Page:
The Buzz had a hairy discussion Friday with Kiran Karande. The marketing professor at Old Dominion University co-wrote a newly published study showing that people trusted whiskerless men more than bearded guys. Buzz, who is partial to facial hair, was not happy.
In the study, published this month in Cornell Hospitality Quarterly, 102 people were shown photos of different men. They were asked to imagine each as a front-desk hotel employee and rate his “assurance ability” – or perceived competence. Those who smiled more and looked more attractive won higher marks. No surprise there.
Beards helped the Boston Red Sox win the World Series. But bearded guys got lower grades than clean-shaven men in the study. That also was no surprise to Karande, who said previous studies showed that shavers are perceived as “more sociable.” One caveat: No difference in the perceptions of black men with and without beards.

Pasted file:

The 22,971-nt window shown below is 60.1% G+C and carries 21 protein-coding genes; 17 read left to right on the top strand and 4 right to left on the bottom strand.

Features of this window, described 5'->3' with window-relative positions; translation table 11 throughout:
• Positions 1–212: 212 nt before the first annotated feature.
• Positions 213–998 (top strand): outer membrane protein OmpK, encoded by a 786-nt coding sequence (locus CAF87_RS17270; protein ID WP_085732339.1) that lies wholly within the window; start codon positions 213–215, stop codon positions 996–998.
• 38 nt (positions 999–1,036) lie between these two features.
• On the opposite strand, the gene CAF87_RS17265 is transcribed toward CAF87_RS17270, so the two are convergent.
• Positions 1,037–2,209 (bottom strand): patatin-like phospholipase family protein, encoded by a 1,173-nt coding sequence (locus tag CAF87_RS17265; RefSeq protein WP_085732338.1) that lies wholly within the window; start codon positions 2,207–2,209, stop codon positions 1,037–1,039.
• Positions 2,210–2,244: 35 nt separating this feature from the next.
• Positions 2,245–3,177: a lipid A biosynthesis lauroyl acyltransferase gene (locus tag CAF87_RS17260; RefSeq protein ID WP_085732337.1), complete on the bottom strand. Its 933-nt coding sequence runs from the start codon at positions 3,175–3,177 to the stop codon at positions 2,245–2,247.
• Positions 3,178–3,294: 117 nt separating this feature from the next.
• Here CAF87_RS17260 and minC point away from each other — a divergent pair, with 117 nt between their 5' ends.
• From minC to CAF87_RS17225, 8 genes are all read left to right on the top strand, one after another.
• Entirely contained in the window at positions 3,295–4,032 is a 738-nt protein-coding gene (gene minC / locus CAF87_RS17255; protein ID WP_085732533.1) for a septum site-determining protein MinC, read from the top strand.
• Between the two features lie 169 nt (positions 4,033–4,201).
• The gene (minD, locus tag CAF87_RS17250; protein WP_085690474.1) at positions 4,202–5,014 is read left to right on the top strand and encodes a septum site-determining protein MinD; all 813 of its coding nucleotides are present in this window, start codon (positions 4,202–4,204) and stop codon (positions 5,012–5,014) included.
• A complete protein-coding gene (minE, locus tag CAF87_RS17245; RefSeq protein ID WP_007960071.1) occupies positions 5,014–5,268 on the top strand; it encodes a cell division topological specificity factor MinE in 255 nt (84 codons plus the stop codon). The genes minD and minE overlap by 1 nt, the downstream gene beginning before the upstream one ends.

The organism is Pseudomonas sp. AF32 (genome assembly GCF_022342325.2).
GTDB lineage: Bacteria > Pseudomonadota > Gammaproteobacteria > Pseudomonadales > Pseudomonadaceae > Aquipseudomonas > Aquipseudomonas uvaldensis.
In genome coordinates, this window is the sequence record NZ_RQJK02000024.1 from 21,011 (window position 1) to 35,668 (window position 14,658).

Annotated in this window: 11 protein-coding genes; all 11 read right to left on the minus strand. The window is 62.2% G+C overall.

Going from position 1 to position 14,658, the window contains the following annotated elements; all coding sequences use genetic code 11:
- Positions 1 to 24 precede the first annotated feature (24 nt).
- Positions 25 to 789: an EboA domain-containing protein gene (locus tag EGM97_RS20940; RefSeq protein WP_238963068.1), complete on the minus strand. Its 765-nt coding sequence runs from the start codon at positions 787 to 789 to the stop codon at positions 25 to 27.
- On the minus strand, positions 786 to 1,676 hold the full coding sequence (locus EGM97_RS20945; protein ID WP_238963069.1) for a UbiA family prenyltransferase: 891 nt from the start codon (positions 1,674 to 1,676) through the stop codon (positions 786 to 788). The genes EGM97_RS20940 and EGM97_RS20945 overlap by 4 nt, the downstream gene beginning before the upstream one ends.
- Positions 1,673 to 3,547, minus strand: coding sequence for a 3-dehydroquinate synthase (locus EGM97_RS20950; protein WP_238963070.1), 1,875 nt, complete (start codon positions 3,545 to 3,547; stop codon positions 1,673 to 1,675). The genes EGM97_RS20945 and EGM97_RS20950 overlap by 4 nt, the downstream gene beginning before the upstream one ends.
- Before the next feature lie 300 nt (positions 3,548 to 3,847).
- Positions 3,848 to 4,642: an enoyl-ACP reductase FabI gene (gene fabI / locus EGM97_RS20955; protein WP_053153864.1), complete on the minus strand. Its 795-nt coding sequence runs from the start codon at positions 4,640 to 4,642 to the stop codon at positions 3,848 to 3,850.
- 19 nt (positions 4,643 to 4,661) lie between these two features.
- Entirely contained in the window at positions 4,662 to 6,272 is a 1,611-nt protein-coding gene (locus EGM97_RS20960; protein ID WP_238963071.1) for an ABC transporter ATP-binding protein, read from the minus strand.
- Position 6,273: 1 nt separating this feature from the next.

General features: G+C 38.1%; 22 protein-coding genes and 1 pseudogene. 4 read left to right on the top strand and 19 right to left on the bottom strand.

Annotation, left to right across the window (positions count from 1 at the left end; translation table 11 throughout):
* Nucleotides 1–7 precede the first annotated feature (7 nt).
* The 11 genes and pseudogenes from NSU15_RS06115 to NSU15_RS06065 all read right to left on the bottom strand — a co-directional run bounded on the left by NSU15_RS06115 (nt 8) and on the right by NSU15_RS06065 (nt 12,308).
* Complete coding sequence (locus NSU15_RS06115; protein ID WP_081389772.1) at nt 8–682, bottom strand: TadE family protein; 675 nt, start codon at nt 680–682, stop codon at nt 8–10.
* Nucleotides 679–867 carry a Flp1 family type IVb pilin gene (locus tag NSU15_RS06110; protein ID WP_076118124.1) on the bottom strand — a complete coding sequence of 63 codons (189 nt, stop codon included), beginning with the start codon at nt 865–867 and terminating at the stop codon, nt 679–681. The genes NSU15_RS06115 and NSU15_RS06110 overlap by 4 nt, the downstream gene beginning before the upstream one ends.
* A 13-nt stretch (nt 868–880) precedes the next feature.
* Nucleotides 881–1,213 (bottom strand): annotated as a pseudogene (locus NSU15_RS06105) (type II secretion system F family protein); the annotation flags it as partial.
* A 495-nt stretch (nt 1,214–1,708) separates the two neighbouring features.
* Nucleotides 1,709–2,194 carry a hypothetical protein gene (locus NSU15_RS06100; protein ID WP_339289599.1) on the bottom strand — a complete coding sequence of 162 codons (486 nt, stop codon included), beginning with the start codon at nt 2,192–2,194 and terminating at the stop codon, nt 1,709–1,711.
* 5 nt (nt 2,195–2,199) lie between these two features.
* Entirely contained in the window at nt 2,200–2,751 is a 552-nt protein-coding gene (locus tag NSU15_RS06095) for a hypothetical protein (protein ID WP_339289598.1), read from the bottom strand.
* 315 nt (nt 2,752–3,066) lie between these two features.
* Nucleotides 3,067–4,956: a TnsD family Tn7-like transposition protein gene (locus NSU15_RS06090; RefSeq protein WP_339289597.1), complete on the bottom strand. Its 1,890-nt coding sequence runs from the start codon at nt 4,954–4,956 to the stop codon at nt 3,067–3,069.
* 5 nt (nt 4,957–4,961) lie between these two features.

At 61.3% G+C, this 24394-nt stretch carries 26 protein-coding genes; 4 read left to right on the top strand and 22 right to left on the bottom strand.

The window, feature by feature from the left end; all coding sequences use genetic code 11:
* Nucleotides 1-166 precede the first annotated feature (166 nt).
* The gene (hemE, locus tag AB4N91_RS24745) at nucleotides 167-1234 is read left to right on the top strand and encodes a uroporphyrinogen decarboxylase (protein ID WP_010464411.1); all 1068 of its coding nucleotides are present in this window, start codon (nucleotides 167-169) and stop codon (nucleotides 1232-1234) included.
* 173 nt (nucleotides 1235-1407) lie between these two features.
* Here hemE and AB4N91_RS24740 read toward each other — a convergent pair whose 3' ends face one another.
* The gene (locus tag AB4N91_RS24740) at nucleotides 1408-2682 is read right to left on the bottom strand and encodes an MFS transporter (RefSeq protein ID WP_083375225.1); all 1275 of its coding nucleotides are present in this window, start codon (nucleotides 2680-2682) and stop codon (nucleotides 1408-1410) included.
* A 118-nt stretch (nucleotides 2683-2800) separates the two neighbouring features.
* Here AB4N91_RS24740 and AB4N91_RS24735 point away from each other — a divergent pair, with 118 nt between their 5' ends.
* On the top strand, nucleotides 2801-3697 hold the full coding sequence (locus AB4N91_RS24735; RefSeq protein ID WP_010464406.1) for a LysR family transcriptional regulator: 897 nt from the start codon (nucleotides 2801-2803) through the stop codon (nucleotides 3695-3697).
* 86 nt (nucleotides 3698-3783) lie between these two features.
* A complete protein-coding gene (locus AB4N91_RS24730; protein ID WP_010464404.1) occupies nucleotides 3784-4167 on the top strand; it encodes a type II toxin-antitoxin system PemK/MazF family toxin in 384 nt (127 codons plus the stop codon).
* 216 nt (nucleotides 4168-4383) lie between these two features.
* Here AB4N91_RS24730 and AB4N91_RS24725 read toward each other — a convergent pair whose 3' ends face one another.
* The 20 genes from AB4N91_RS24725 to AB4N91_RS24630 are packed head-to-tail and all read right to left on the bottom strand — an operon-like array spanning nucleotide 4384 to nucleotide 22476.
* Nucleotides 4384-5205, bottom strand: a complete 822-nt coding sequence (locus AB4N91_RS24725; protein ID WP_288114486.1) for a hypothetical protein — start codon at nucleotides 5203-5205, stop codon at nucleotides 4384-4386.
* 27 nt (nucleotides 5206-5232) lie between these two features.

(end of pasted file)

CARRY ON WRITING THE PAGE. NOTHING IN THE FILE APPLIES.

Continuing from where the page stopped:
The lead author was Vincent Magnini, an associate professor of hospitality at Virginia Tech who received his Ph.D. in marketing from Old Dominion. So should hotels require employees to shave?
“The way I would put it,” said Karande, who is beardless, “is the findings have to be taken cautiously. We need more research,” such as whether the quality of a hotel influences the results. Phew. Buzz doesn’t have to shave just yet.